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So, what to do?  At the minimum we have to check out the grounds of the palace, so we wander around to the back and pay the $3 each required to get into the park.  Then, we go and see if it will be possible to get into the palace from this side.  In the end, we find out that they do allow individuals in here, but the tour is a shorter one and leaves out a few of the best rooms.  Well, again, no choice, so we pay our $13 admission fee each and go and visit the palace (the grounds can wait).


It is a very confusing mess, with separate ticket counters for locals and foreigners and coat and bag checks in the middle of the queuing area.  There is a queue to get in and some how we ended up in the middle of a loud Chinese group.  As we slowly approached the counter that checked the tickets, they were shoving and pushing us all over the place.  They seemed very afraid of getting separated or something, but of course, the whole group was let through together.  After putting white covers on our shoes, we began our self tour of the palace.


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This palace had virtually been destroyed by the Germans during the siege of Leningrad in the Second World War.  It was totally gutted and there was only the shell of the building left, with no roof.  They have done a remarkable job of restoring it, but of course, none of it is original and some of the restoration was guess work.  After making our way up the Great Staircase with it's gaudy red curtains, we begin our exploration of the state rooms.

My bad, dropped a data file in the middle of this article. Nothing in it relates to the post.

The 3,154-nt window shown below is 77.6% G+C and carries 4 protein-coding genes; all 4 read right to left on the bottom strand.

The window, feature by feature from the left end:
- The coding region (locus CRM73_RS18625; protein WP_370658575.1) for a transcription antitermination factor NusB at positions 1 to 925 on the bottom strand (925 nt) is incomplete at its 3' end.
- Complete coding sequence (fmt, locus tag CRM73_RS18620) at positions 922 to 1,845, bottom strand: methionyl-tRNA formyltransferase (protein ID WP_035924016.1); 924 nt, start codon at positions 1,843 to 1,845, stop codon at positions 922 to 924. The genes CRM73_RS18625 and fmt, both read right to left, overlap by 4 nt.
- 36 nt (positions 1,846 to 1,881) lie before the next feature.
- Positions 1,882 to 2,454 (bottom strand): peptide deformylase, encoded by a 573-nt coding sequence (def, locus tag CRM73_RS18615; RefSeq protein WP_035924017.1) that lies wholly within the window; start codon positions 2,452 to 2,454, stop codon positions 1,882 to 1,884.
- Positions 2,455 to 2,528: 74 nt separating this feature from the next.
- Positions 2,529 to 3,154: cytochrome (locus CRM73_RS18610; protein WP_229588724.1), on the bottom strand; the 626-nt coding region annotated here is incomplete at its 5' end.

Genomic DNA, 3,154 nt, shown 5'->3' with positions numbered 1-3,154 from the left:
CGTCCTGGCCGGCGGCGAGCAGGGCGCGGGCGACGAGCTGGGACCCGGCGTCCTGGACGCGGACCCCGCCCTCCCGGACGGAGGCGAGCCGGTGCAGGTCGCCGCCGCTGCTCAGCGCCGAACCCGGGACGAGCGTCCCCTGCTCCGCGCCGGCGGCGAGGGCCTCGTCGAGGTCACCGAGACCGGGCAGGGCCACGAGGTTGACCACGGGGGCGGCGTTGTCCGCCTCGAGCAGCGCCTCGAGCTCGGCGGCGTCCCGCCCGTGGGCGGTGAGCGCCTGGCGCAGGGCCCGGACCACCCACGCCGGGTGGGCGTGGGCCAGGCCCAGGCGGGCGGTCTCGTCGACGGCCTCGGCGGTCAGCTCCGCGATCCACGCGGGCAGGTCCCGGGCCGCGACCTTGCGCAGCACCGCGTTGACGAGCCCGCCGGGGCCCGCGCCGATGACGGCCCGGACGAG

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First is the Great Hall, a huge hall designed by Rastrelli with mirrors, gilded carvings and a vast ceiling painting.


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From there it is on to the Cavalier's Dining Room.  This is another Rastrelli room, with white walls and gold trip.  The table has been laid for Tsarina Elizabeth's gentlemen-in-waiting.  Next is the Gala Dining Room, done up as in the 1750's.


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The Amber Room has been stunningly restored using old photographs.  The original amber panels, from 1709, were by Andreas Schlüter and a gift from Friedrich Wilhelm I of Prussia to Peter the Great.  It is an amazing room and we only wish we could get up closer to the panels to get a good look at them.  The next room is the Picture Gallery, followed by the Reception Room of Alexander I.


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The finally room that we get to see is the Green Dining Room.  This is a gorgeous room and the restrained Neo-Classical style employed by Cameron stands in great contrast with the Baroque flamboyance of Rastrelli's designs.  The stucco bas-reliefs are exquisite.  Unfortunately our tour comes to and end here.  We had been hoping to also see the Blue Drawing Room and the Royal Chapel, but you have to go on a group tour trough the front entrance to see these rooms.  Guess they make more money that way.


After spending some time (and money) in the gift shop, we head out to explore the gardens.  They are huge and cover over 1,400 acres.  We will only get the chance to explore a small chunk of it.  We pass through the formal gardens in front of the Catherine Palace and make our way down to the Great Pond.  The Grotto is under renovation, so we do not have the opportunity to get a close up look.


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Once on the Great Pond, we decide to finish off our picnic lunch and sit down on the waters edge on the grass.  The sun as come out and the sun's rays take the chill out of the air.  Once we have finished eating, we carry on with our exploration.  We wander around the pond, with a few detours here and there to check out some of the other features.  We see another formal garden and then the Girl with a Pitcher, a famous statue which inspired Pushkin to write his poem "Fountain at Tsarskoe Selo".  


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Then it is on to the Marble Bridge, which is closed off.  Coming around the far side of the pond, we pass the Turkish Bath, followed by the Admiralty with the 25 meter high Chesma Column.